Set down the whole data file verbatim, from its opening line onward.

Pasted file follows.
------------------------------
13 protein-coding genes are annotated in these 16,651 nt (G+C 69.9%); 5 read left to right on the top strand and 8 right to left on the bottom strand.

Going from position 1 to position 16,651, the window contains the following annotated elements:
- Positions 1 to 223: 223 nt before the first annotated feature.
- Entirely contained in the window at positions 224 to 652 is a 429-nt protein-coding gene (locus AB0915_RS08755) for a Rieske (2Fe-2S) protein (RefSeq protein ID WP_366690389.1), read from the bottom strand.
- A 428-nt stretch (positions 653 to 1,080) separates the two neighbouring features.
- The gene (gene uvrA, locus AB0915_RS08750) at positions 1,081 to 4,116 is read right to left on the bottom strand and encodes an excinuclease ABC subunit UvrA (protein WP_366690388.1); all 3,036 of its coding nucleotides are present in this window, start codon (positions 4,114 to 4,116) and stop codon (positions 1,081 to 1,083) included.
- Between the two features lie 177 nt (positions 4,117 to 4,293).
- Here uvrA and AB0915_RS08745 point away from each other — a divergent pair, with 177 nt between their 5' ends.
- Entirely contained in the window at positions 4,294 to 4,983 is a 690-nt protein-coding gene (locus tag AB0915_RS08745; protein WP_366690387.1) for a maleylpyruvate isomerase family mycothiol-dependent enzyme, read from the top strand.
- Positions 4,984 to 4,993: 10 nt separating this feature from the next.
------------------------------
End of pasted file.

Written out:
13 protein-coding genes are annotated in these 16,651 nt (G+C 69.9%); 5 read left to right on the top strand and 8 right to left on the bottom strand.

Going from position 1 to position 16,651, the window contains the following annotated elements:
- Positions 1 to 223: 223 nt before the first annotated feature.
- Entirely contained in the window at positions 224 to 652 is a 429-nt protein-coding gene (locus AB0915_RS08755) for a Rieske (2Fe-2S) protein (RefSeq protein ID WP_366690389.1), read from the bottom strand.
- A 428-nt stretch (positions 653 to 1,080) separates the two neighbouring features.
- The gene (gene uvrA, locus AB0915_RS08750) at positions 1,081 to 4,116 is read right to left on the bottom strand and encodes an excinuclease ABC subunit UvrA (protein WP_366690388.1); all 3,036 of its coding nucleotides are present in this window, start codon (positions 4,114 to 4,116) and stop codon (positions 1,081 to 1,083) included.
- Between the two features lie 177 nt (positions 4,117 to 4,293).
- Here uvrA and AB0915_RS08745 point away from each other — a divergent pair, with 177 nt between their 5' ends.
- Entirely contained in the window at positions 4,294 to 4,983 is a 690-nt protein-coding gene (locus tag AB0915_RS08745; protein WP_366690387.1) for a maleylpyruvate isomerase family mycothiol-dependent enzyme, read from the top strand.
- Positions 4,984 to 4,993: 10 nt separating this feature from the next.